In Memory of Greg Smith and Goldman Sachs

In case you missed this story, please visit the link to The New York Times article: http://www.nytimes.com/2012/03/14/opinion/why-i-am-leaving-goldman-sachs.html.
Greg Smith is leaving the investment bank after many years, revealing what the investment bankers do with their clients: nicely or not so nicely dealing with them and from time to time calling them “muppets” and more…,well, they stop short of eating them, of course. Nobody eats clients. Not even in fiction.

Rare that someone openly talks about the inner workings of such an investment bank. The more entertaining is the article in The New York Times. Should Greg Smith speak the truth, he is a hero in a world long gone; a world which nobody in 2012 would be able to remember anymore: a fantasy world where ethics, professional conduct, moral and integrity exist and matter. Today…., well, how do you spell “moral”? And what do you mean with “integrity”?
Not born with it, so doesn’t come naturally to me. Ok, understood. Let’s crack on and rip off some more customers.

By the way, ripping off customers is not something specific to a single industry or sector in the economy. It happens here and there, just where the opportunities offer themselves. Not grabbing such an opportunity would be an opportunity cost. So whether we sell a CDO squared to a stupid provincial banker, or mis-sell a (payment protection) insurance to a stupid financially illiterate average man, or sell yellow-painted iron as gold bullion to a stupid retiree, or washing powder at a (far too high) price pre-agreed with several of our competitors to millions of stupid housewives, in all those cases the details don’t matter. The commonality matters: taking advantage of others for a gain. A simple concept, tested over the centuries. And it works.

If you don’t like the concept: well, speak up. If you like the concept: hey, enjoy the fruits before they turn into rotten apples, and, my friend, don’t choose me as a customer.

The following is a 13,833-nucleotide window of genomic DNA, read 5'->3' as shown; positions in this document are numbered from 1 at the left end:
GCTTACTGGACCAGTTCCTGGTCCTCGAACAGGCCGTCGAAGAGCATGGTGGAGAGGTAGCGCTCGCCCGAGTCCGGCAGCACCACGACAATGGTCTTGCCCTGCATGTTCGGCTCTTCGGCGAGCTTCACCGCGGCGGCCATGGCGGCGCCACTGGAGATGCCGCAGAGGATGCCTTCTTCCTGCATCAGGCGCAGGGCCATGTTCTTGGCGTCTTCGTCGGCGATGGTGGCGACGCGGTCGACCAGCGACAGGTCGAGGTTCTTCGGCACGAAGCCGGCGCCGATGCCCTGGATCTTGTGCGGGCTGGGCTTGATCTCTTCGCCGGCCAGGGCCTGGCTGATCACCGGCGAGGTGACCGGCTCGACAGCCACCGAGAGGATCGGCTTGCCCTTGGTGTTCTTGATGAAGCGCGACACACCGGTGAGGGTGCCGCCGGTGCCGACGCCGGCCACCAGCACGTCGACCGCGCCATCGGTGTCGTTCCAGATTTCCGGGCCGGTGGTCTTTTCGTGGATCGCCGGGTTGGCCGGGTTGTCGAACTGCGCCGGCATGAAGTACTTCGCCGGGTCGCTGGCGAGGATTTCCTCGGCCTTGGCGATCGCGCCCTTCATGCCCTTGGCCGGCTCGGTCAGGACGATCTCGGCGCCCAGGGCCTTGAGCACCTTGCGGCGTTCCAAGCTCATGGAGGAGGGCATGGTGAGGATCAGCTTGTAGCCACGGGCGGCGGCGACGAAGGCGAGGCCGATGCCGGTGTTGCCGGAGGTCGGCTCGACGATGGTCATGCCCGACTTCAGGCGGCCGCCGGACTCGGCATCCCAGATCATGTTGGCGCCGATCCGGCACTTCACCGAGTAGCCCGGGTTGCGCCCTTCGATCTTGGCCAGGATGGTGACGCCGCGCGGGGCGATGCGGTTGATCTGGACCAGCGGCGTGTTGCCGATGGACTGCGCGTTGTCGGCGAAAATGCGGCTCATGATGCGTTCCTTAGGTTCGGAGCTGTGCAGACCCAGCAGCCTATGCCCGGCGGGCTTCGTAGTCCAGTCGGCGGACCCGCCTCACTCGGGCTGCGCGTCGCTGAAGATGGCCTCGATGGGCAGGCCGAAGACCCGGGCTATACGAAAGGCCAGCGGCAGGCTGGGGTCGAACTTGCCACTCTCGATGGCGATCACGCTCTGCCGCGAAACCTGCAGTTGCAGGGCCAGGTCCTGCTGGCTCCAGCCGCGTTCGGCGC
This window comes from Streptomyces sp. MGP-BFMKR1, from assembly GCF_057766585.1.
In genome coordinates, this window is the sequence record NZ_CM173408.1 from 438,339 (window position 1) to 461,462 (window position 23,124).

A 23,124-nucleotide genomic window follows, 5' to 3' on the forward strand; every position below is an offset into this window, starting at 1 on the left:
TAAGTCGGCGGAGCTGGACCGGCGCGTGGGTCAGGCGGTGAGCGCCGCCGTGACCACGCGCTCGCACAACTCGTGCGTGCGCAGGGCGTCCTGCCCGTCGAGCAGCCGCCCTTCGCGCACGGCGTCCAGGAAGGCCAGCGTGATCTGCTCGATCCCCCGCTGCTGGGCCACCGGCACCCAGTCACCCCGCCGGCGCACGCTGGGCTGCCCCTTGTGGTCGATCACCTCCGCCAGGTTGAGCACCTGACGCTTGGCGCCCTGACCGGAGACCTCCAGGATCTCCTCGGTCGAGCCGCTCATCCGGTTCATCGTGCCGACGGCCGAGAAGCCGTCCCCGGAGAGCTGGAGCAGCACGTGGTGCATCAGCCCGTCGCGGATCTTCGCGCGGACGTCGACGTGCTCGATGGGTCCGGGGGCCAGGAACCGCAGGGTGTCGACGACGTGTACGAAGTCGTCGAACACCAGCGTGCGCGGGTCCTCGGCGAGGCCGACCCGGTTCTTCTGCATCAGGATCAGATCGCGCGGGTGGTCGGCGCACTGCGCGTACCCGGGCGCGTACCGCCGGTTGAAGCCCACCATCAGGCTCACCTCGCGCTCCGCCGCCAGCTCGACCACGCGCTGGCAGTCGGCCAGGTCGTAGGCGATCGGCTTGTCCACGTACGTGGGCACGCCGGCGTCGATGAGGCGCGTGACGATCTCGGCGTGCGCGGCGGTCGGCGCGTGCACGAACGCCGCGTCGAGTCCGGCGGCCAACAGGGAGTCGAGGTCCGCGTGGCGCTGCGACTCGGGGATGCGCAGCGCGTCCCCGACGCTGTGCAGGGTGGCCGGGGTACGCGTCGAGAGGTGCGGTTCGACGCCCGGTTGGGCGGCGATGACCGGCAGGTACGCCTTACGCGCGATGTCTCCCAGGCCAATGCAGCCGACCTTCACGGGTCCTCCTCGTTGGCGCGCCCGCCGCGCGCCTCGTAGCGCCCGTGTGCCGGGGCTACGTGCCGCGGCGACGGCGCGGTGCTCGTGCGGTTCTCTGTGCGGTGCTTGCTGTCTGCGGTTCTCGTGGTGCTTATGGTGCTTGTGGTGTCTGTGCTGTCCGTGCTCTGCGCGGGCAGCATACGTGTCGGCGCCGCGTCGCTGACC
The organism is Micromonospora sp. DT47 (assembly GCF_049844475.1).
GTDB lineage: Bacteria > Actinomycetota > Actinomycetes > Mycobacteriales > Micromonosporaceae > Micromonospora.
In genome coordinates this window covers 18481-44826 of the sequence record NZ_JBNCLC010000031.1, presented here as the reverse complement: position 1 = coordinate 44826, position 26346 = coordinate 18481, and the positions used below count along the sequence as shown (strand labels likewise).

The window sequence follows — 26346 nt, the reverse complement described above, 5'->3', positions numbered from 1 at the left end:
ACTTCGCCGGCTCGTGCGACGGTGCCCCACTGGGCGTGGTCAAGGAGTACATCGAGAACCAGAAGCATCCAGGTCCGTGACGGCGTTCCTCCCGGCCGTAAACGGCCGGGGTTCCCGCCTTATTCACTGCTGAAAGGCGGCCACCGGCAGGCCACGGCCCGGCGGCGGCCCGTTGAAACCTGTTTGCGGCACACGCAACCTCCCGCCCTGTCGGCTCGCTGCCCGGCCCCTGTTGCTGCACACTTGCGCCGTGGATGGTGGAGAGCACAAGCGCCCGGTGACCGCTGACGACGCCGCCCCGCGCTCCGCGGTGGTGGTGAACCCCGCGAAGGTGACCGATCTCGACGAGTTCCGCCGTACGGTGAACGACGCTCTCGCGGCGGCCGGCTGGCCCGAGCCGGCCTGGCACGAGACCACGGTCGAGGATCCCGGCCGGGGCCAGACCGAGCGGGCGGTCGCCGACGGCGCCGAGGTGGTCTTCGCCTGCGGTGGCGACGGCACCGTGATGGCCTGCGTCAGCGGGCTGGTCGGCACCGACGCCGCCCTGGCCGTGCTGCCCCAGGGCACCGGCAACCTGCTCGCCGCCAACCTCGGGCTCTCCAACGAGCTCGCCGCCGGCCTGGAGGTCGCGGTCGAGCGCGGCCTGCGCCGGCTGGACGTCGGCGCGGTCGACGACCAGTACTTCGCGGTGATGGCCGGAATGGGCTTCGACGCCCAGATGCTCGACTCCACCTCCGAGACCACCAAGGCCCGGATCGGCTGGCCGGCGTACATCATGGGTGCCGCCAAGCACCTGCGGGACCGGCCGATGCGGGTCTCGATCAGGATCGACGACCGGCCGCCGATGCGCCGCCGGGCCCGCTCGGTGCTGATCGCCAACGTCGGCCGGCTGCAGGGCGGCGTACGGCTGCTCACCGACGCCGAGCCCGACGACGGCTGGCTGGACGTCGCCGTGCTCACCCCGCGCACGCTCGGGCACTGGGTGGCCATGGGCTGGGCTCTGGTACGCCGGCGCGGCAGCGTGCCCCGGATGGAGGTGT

Sidenote: Derivatives and investment banking. Derivatives are a zero-sum game, think e.g. futures, or swaps. One party wins, the other party loses. So what?

Hmm, as many would agree, some of the smartest brains get recruited into investment banking and derivatives trading. Some argue even that they frankly ARE the smartest brains. There they deal with a counterparty. So then, if the smartest brains are with the investment banks, what sort of brains are then with their corporate clients? Well, the logic goes, that the guys working with the corporate clients are of the second league. Ok then, so what happens if the first league deals with the second league in a zero-sum game? Ahh, here we go: the guys from the first league are the winners and the guys from the second league are the losers. That’s the game. Really simply. As Greg Smith reveals in The New York Times, the guys from the second league working with the enterprises are called the “muppets”. These guys must feel pleased, right? One feels better being called a “muppet” compared to being called a “stupid donkey”, right? And they do so. They feel pleased. Why? Because – , remember, what’s the name of the game? Well, it’s “Smart beats Stupid”.

Count yourself lucky if you are smart and enjoy the article in The NYT. And, if you need customers also for the long-run, then just treat them sufficiently nicely.
If you are the kind of person calling for a better society and for keeping up ethical standards and values, then be happy. You will have lots of friends, as others had decades and centuries ago before you.

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